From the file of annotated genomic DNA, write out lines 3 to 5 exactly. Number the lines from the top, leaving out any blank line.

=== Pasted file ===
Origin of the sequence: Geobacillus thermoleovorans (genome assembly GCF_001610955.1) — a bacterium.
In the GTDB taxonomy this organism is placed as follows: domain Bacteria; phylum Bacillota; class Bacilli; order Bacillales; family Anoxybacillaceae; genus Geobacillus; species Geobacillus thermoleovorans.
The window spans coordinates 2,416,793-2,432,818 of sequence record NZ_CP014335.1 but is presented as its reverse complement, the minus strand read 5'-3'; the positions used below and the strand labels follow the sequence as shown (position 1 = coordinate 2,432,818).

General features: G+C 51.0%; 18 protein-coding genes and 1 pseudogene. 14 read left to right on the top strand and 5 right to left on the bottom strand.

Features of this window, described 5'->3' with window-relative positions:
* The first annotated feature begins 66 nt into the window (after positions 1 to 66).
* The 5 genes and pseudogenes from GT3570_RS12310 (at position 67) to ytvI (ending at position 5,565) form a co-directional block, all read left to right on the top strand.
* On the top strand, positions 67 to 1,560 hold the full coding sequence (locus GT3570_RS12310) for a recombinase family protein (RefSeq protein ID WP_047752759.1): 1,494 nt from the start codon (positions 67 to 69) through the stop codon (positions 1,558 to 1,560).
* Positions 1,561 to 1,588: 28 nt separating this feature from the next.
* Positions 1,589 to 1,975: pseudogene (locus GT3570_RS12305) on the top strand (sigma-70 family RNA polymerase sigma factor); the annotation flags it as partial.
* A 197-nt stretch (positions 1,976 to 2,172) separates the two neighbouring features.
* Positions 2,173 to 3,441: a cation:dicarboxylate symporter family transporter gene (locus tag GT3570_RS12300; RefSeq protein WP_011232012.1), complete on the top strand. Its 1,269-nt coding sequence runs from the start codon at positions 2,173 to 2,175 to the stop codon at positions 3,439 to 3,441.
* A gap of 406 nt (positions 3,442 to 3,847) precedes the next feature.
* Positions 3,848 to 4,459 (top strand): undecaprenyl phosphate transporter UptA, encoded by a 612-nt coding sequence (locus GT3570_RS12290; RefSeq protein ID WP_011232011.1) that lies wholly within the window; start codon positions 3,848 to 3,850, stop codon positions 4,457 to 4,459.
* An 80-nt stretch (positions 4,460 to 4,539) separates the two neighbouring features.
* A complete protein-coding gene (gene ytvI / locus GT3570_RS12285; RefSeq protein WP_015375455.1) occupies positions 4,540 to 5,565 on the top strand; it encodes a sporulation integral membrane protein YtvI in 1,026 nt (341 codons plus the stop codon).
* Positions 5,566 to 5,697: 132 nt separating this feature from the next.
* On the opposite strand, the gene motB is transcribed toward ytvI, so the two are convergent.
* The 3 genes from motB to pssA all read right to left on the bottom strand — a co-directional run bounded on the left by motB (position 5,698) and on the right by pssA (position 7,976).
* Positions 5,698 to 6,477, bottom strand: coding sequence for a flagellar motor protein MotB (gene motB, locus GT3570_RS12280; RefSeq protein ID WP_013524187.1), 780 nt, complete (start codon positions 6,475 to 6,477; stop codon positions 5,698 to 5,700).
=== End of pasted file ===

The window spans coordinates 2,416,793-2,432,818 of sequence record NZ_CP014335.1 but is presented as its reverse complement, the minus strand read 5'-3'; the positions used below and the strand labels follow the sequence as shown (position 1 = coordinate 2,432,818).

General features: G+C 51.0%; 18 protein-coding genes and 1 pseudogene. 14 read left to right on the top strand and 5 right to left on the bottom strand.

Features of this window, described 5'->3' with window-relative positions: